While Vegas has the Vikings as light favorites on the road, national experts have them heavily favored straight up to hand the Eagles their third straight loss.

ESPN: All nine experts picked the Vikings

CBS Sports: Seven of eight experts picked the Vikings

FOX Sports: Three of five experts picked the Vikings 

Flyers Skate Update: Ivan Provorov has a new partner

Flyers Skate Update: Ivan Provorov has a new partner

Ivan Provorov has a new partner.

Provorov will be paired with Brandon Manning on Saturday night against the Carolina Hurricanes, a changeup from the first four games of the season. Mark Streit drops to the third pair with Nick Schultz, a tandem that worked together most of last season.

"We're going to change them up," Flyers head coach Dave Hakstol said after the team's morning skate. "We're going to look at a couple of different things. Some of the combinations are some familiar ones, such as Streiter-Schultz. They played a lot of minutes together last year. It's a move that we want to take a look at."

The Provorov-Manning pair is an interesting one. It should allow the 19-year-old to activate more in the offensive zone with Manning playing positionally sound. Manning has played with an extra edge thus far, showcasing a far more aggressive brand of hockey than he's shown previously with the orange and black.

With Streit, an offensive-minded blueliner, Provorov had to cover for his partner. Provorov also ran into some tough luck situations, too. Now with Manning, Provorov has the handcuffs off a little bit. Manning plays well positionally and while he has been more aggressive, he knows when to stay back, which will help Provorov.

It's another adjustment for the rookie. Through four games, he said, there haven't been any surprises in terms of his expectations for how the NHL game plays.

"I think what I expected is what I got," Provorov said. "It's the best league in the world, you expect all four lines to be great, you expect fast pace, physical game and that's what I got. I'm still learning, but I'm trying to do better as the games go on."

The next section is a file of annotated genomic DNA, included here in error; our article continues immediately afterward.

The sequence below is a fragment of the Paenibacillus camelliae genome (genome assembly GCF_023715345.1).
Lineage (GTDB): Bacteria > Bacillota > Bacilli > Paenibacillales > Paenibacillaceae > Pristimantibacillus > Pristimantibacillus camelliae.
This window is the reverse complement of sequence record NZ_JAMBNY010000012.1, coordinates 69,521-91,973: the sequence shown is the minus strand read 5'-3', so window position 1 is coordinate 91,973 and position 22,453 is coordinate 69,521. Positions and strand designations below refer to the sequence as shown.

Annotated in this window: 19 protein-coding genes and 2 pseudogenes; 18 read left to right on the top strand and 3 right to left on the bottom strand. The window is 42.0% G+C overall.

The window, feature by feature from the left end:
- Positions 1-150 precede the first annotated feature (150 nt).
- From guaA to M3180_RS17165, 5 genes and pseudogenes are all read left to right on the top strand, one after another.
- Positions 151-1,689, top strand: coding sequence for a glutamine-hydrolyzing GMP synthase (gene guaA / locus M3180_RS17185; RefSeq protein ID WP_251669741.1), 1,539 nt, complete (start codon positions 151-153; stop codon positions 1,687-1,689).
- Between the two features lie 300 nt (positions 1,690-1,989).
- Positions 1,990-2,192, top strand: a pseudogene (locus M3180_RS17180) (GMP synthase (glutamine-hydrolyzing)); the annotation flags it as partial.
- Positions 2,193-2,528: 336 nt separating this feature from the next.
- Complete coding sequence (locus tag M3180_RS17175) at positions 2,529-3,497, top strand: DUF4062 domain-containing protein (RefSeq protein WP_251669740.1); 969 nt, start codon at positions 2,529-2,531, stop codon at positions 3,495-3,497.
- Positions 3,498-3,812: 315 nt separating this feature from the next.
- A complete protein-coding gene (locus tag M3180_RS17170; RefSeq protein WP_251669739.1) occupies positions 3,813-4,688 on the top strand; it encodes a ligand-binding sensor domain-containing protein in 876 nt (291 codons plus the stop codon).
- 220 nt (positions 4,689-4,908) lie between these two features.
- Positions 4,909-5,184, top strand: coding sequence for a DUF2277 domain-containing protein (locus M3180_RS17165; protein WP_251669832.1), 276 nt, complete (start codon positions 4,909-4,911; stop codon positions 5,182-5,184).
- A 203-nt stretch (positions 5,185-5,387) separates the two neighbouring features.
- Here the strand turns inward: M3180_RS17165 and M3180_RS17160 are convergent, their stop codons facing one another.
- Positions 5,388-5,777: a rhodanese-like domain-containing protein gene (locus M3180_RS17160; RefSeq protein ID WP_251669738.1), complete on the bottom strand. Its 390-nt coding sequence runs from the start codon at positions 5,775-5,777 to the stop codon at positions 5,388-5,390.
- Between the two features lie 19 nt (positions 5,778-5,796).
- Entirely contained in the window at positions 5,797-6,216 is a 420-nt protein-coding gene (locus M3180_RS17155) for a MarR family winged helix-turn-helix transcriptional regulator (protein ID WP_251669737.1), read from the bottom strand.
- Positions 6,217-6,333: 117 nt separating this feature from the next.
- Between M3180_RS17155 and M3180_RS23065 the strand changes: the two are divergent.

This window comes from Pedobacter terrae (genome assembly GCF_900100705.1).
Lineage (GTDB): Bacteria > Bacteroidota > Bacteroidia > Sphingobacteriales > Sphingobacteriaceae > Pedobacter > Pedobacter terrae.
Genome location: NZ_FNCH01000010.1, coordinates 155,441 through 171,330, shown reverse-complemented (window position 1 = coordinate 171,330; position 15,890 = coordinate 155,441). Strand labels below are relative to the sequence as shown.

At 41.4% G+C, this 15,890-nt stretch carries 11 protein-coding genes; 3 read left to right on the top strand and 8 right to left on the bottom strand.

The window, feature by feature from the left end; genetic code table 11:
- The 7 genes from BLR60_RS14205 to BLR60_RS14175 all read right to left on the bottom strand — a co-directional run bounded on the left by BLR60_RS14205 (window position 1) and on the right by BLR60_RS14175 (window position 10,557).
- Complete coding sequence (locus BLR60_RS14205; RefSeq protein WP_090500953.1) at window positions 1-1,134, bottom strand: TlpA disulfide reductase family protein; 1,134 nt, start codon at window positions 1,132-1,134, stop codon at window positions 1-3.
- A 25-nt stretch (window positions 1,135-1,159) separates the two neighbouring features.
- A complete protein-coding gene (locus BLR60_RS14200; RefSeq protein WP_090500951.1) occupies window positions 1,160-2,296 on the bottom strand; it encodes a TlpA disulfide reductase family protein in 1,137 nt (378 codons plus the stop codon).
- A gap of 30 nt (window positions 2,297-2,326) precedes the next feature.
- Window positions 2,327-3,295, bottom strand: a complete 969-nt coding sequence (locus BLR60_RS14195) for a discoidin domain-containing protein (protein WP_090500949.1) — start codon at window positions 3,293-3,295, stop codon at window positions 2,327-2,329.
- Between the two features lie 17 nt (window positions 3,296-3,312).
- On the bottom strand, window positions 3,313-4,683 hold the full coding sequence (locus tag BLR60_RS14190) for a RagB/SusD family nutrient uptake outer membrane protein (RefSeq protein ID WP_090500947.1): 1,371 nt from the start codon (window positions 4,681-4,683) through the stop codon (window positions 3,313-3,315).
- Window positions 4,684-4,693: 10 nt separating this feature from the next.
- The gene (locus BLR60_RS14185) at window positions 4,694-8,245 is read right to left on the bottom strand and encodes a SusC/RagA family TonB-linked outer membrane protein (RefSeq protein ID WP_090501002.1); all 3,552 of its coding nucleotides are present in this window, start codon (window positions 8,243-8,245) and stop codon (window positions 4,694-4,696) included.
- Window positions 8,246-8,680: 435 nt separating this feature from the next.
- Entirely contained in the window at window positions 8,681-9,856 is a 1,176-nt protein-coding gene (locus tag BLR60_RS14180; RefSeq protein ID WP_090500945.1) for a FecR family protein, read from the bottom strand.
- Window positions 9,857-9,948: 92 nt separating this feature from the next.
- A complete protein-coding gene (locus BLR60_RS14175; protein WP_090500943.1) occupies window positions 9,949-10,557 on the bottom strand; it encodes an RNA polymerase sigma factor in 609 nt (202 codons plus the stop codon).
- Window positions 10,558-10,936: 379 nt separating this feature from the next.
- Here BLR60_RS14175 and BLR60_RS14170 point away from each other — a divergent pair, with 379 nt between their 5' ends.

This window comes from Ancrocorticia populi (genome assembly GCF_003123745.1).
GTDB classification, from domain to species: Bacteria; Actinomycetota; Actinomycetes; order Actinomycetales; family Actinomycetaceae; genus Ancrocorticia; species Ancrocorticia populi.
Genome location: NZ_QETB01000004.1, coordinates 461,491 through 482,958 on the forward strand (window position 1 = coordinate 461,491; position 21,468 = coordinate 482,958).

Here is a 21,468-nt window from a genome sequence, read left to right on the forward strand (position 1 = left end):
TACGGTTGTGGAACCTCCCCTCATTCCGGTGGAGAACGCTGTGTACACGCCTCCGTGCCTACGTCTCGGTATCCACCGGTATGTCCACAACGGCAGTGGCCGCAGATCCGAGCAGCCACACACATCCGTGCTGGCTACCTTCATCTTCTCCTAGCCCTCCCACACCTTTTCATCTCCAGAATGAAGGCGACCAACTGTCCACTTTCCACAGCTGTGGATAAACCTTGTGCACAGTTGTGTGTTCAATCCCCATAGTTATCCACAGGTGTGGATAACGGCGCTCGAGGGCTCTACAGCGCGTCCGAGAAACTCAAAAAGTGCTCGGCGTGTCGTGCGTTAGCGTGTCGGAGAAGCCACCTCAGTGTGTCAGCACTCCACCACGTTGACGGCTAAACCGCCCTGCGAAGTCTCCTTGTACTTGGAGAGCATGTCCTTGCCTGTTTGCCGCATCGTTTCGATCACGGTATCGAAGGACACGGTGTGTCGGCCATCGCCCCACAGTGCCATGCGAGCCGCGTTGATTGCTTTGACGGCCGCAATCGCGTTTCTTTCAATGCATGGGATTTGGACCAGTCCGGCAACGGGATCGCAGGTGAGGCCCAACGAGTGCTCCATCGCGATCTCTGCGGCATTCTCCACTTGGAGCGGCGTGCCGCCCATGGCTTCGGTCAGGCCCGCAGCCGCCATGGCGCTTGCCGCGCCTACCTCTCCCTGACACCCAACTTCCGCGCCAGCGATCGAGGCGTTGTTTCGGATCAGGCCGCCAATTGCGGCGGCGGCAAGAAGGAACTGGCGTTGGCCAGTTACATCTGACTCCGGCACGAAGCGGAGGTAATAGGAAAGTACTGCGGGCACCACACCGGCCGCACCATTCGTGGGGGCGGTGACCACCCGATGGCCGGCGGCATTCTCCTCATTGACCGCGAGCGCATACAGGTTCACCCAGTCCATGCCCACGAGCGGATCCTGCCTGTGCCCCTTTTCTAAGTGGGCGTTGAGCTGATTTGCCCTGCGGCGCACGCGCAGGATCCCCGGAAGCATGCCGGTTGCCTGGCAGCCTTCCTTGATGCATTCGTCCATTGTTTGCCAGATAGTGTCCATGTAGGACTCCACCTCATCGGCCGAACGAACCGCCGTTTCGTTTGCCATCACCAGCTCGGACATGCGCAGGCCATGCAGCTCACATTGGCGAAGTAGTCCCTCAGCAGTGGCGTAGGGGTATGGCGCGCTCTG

Provorov has one assist this season and enters Saturday as a minus-5, largely because of the Chicago game Tuesday. Hakstol praised Provorov's maturity level and ability to self-evaluate. What he hasn't done with Provorov is talk about numbers.

"There are some meaning in stats and we take the meaningful areas and apply those," Hakstol said. "But I haven't talked to any of the young guys about their statistics. We're four games in. I don't make too much of statistics right now. We're evaluating day-to-day play and looking at areas that we can use as strengths and areas individually we can improve."

Starting slow
If there has been one common theme through the first four games, it's the Flyers' poor starts. In first periods this season, they've been outscored, 6-1 (see game notes).

On Thursday night, the Flyers again came out of the gates slow. It was their first game back after a season-opening road trip out West, which Jakub Voracek said was a factor.

Voracek, who has four assists, said the burden falls on the individual player to focus on the small details and avoid committing mistakes.

"As a player, if you don't have that extra step, you just have to keep it simple," he said. "It's going to come around. The first 10 minutes, you have to make sure you don't make mistakes and I think that we were trying to do too much if we weren't feeling right. It showed last game against Anaheim. We were a half-a-step slower."

Four games isn't a large enough sample size for Hakstol to make a definite statement on the Flyers' first-period woes. The second-year coach said he'll have a better understanding where his team is at after the Carolina game.

"I think we'll answer that question after the start tonight," Hakstol said. "I think we'll get a fair evaluation of our starts after our start tonight, and if we have a problem, we'll know it after tonight. If we don't, we'll know that as well.

"Pretty clear, crystal clear, black and white in my mind. Tonight should tell else what type of team we are at the start of the hockey game."

Projected Flyers Lineup
F: Brayden Schenn-Claude Giroux-Wayne Simmonds

Travis Konecny-Sean Couturier-Jakub Voracek

Nick Cousins-Pierre-Edouard Bellemare-Matt Read

Chris VandeVelde-Boyd Gordon-Roman Lyubimov

D: Andrew MacDonald-Shayne Gostisbehere

Ivan Provorov-Brandon Manning

Nick Schultz-Mark Streit

G: Steve Mason